WASHINGTON, D.C., December 02, 2013 (LifeSiteNews.com) – Abortion numbers are continuing to decline, according to the latest figures from the Center for Disease Control (CDC), which found that 765,651 abortions were committed in the U.S. states that report abortion numbers in 2010. This number is down three percent from 2009, which was in turn down five percent from 2008.
However, California, Maryland, and New Hampshire do not report abortion numbers, meaning that the total number of abortions in the country is likely considerably higher than the total as reported by the CDC.
The CDC's records on abortion are typically approximately two-thirds that of what is reported by the Guttmacher Institute, a research organization that was founded as an arm of Planned Parenthood.
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For example, an October report from the Guttmacher Institute examined data from 2008, and found that 1.21 million abortions were done that year. Meanwhile, the CDC reported that only 865,564 abortions were committed that year.
The CDC report also compared data from 2001 to 2010 from the 46 “reporting areas” that consistently sent in their abortion numbers, revealing a significant decrease in abortion numbers particularly in the last five years of that decade. Between 2001 and 2010, the total number of abortions decreased by nine percent.
During that 10-year period, the greatest number of abortions were performed on women in their twenties.
In 2010, women 20 to 29 years old accounted for 57.4% of abortions, while women over 30 accounted for 27.6% of abortions. Women and girls 15 to 19 accounted for 14.6% of abortions. Abortion rates for women 40 and over increased from 2001 to 2010, whereas abortions performed on adolescent (15 to 19 years old) women decreased, and the rate of adolescent abortions also went down.
Nearly ninety-two percent of abortions were committed at or before 13 weeks' gestation, and 1.2% were performed at or after 21 weeks' gestation. Congress is debating legislation that would make most abortions after 20 weeks' gestation illegal, which could prevent nearly 9,200 abortions annually, using the CDC numbers.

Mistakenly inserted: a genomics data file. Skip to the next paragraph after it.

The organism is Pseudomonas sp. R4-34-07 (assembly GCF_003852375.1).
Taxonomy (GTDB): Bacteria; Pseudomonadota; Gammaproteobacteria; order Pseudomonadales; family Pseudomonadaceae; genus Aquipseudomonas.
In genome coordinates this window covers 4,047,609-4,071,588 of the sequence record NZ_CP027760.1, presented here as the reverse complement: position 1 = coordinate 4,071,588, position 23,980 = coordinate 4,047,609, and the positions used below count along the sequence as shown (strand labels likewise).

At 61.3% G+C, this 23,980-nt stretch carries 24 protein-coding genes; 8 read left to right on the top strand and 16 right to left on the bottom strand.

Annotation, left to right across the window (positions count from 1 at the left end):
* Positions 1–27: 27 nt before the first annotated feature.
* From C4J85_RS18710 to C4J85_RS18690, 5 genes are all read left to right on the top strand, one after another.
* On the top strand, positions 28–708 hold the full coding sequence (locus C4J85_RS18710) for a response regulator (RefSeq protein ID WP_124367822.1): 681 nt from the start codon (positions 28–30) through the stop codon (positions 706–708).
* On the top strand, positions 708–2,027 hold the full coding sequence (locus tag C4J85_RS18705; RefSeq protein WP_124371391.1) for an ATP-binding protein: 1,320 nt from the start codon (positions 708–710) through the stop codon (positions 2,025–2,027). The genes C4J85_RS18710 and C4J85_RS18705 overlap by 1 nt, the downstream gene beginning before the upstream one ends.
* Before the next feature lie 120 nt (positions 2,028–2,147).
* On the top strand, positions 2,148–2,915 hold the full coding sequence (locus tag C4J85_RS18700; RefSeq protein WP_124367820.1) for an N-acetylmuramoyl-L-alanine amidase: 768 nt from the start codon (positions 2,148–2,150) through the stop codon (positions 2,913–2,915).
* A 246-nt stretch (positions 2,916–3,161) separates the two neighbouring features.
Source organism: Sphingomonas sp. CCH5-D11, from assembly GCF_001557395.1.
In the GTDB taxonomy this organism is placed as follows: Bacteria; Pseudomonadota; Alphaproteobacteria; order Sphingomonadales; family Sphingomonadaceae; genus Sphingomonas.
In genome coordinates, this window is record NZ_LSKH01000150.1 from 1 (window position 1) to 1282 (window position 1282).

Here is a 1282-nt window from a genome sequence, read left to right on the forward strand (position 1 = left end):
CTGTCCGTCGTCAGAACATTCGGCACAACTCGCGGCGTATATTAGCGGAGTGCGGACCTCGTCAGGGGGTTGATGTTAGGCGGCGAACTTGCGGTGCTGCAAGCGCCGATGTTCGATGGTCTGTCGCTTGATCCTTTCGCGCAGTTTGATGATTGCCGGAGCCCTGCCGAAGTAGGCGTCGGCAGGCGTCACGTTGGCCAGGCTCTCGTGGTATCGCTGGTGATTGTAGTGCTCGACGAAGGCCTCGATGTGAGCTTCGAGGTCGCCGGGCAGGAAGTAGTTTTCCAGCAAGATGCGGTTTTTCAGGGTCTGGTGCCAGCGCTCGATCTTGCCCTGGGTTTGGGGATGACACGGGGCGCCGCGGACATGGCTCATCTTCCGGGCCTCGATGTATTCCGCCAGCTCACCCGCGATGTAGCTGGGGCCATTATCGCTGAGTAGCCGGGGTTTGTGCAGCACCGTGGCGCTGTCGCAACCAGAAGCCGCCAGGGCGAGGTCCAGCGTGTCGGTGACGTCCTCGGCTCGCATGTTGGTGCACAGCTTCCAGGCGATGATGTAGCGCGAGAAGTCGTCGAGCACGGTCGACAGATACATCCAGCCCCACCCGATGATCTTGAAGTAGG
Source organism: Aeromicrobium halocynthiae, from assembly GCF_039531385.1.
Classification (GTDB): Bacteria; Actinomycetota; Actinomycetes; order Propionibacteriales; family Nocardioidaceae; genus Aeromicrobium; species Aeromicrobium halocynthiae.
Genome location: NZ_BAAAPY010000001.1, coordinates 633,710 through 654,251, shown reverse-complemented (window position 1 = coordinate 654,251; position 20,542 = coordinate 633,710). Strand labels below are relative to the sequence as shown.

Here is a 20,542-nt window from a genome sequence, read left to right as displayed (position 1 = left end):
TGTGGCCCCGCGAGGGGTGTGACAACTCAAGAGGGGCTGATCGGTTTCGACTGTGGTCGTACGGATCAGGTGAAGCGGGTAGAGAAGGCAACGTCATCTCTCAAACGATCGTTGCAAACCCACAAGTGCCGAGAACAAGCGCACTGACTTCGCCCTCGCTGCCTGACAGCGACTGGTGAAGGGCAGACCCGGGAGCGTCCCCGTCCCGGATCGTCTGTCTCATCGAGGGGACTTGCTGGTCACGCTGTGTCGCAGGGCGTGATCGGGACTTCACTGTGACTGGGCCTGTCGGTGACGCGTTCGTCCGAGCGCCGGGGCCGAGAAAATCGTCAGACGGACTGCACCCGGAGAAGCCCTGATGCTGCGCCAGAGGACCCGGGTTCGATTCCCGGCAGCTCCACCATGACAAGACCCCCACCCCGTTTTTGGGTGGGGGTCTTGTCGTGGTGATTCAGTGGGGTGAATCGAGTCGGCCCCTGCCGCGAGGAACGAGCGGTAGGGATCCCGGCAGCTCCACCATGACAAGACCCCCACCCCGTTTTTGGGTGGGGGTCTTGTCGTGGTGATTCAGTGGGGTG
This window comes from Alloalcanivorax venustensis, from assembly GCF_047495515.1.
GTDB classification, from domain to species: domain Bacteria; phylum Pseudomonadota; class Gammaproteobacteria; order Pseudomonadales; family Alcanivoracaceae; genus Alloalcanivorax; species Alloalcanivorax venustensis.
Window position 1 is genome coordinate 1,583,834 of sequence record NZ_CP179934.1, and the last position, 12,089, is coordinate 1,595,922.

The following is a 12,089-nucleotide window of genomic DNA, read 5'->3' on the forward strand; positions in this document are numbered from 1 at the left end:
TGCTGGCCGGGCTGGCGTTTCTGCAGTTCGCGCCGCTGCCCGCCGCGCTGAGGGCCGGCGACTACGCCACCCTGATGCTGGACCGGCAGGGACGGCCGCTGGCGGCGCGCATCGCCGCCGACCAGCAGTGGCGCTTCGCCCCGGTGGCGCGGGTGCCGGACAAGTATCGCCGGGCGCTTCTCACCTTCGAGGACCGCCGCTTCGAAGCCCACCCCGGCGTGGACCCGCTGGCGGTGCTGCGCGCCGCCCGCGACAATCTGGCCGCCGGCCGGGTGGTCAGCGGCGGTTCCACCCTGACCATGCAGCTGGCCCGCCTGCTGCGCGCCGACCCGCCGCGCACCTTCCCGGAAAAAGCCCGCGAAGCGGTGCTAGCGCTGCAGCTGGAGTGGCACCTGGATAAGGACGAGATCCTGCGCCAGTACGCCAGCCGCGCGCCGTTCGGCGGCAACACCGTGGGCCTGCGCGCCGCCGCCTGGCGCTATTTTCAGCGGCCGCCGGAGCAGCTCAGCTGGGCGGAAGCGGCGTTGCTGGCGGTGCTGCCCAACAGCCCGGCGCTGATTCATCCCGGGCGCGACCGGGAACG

In its report the CDC's “public health” recommended increased use of “reversible” contraception. From the report: “Unintended pregnancy is the major contributor to abortion. Because unintended pregnancies are rare among women who use the most effective methods of reversible contraception, increasing access to and use of these methods can help further reduce the number of abortions performed in the United States.”
The report does not mention abstinence, which has a 100% success rate in preventing unintended pregnancies, or Natural Family Planning, which has a success rate equal to or exceeding that of reversible contraception.
According to Damon Owens, Executive Director of the Theology of the Body Institute, the CDC argument for contraception as a way to prevent abortions is lacking. He told LifeSiteNews.com that “many solid studies show the effectiveness of modern natural family planning methods. One of the latest and largest long-term studies came out of the University of Heidelberg, Germany, focusing on a sympto-thermal (double-check) method, was reported by the lead author to have a pregnancy rate of .4% – far lower than the 1% success rate found through contraceptive use.”